The whole point at the end of Watchmen, the comic, is that Dr. Manhattan is finally done with our world. This actually works perfectly fine with the movie's new ending, but it's subverted by Dr. Manhattan's sappy good-bye to Laurie. In the book, Nite Owl doesn't see Rorschach's murder because he's busy getting it on with Laurie. They are finding comfort in one another because they are the only two people who will have to live with this lie, or at least the only people who have to go against their very nature to do so. Jon finds them afterward, asleep on the ground, and smiles to himself, because Laurie really was his last connection to our world, but she's moved on, which means he can, too, or at least he can without regret. It's IMPORTANT that he sees her like that, just as it's important that his final conversation is with Adrian. It's Adrian that says to him "But you'd regained interest in human life..." Because that's what it is now: interest, not involvement. So when Jon says "I think perhaps I'll create some," it's meant to be taken as a scientific experiment. There's nothing mushy about it, which the movie completely gets wrong and, honestly, ruins.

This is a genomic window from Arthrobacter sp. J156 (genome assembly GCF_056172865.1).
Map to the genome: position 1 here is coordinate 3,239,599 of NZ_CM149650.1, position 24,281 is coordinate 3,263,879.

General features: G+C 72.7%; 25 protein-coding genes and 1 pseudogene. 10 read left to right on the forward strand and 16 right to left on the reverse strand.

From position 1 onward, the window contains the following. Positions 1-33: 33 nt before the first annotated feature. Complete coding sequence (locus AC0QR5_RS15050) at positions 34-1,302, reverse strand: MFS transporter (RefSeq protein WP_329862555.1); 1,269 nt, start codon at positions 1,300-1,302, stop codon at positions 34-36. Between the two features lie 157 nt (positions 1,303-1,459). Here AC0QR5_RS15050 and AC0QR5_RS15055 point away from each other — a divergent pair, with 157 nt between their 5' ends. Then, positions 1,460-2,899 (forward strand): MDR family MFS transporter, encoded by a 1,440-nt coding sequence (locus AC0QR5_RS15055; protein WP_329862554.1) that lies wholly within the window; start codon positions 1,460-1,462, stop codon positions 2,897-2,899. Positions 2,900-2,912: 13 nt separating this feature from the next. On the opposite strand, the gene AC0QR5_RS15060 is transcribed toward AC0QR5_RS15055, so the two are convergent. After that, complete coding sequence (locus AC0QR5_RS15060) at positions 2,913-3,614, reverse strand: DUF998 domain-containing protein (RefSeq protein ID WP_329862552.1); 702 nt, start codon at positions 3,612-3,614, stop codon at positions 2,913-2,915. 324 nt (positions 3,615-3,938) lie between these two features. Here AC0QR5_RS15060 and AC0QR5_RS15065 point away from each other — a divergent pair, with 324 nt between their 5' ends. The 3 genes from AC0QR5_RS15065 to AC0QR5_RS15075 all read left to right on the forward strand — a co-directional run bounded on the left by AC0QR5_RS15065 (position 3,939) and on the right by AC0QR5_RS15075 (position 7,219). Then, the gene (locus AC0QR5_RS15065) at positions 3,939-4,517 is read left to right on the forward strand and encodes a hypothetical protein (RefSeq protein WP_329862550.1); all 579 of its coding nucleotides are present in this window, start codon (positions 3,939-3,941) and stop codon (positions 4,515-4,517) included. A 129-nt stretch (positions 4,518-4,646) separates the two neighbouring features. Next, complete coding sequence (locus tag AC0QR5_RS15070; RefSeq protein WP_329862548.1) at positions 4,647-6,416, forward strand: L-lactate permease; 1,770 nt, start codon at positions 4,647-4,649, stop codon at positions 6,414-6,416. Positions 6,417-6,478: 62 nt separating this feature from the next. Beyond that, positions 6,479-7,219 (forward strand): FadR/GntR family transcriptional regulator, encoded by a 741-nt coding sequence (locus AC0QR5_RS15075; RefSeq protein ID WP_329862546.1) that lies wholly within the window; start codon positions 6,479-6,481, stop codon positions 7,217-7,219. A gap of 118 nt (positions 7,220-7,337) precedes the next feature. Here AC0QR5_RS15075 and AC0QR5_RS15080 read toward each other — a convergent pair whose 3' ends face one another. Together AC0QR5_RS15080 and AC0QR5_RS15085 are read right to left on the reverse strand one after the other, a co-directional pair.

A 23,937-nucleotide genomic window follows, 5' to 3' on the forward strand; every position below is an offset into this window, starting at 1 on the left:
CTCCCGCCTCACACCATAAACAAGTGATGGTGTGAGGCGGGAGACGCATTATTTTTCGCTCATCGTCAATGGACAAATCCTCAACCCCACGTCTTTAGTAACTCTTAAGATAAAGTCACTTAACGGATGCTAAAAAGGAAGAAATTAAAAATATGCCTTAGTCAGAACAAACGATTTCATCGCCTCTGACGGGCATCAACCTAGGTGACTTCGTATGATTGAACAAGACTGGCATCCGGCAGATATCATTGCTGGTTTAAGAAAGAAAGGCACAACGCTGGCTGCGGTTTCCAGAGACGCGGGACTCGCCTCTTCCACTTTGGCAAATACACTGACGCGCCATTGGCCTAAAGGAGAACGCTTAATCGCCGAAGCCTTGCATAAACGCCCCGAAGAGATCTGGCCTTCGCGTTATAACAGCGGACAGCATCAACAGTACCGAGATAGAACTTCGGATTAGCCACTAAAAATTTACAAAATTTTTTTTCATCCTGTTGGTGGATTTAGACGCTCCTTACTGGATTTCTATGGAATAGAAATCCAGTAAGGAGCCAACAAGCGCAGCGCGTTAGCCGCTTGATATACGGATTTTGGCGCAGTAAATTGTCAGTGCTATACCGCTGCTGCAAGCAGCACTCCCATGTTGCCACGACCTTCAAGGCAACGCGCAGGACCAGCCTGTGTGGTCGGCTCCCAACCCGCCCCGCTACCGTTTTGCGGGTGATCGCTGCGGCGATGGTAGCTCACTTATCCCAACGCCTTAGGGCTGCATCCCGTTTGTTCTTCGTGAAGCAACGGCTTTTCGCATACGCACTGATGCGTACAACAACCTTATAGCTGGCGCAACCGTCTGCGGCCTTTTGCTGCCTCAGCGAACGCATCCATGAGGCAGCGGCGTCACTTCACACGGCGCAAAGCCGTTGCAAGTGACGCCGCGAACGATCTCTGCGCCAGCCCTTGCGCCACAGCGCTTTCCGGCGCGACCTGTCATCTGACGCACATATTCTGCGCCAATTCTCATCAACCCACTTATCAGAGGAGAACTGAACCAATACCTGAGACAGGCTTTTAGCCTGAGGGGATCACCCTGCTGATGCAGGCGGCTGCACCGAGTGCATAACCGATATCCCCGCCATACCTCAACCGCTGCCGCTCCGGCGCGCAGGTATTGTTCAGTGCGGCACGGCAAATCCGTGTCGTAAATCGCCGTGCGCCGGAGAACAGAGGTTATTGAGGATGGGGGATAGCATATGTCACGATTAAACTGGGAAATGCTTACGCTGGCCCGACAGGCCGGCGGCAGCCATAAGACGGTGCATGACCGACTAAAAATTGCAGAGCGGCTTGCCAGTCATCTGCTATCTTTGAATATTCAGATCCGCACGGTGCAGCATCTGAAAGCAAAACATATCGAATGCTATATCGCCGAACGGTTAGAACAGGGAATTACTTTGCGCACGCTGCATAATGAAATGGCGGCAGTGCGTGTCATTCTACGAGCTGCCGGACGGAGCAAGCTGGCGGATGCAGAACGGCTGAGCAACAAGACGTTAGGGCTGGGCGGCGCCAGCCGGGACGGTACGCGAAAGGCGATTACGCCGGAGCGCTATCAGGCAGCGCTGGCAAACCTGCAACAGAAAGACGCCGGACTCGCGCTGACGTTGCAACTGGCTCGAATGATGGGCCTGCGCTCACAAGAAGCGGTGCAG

And losing Jon's parting words to Adrian, "Nothing ends, Adrian, nothing ever ends" is really unfortunate.

But all of that is lost for...well, angst. We get angsty Nite Owl attacking Adrian. We get angsty Laurie saying good-bye to Jon. We basically get angsty Jon saying good-bye to Laurie. It's way more angst than needs to be there -- it's choosing yelling and screaming over the quiet, sincere ending that we should have gotten to the story.

All of that comes after Rorschach's death, of course, which was perhaps one of the most potent moments in the entire movie. I was thrilled when I heard they'd casted Jackie Earle Haley as Rorschach. I thought he'd be perfect, and he really was. His part could have been a joke, but his death scene was really affecting.

Sadly, though, they botched his origin, going right for the "Rorschach" part of it and ignoring the wonderful set-up of the "Walter pretending to be Rorschach" part. They obviously weren't going to go into detail with his doctor, but what we did get wasn't even really his origin, as there was no indication of why he started putting a mask on to begin with.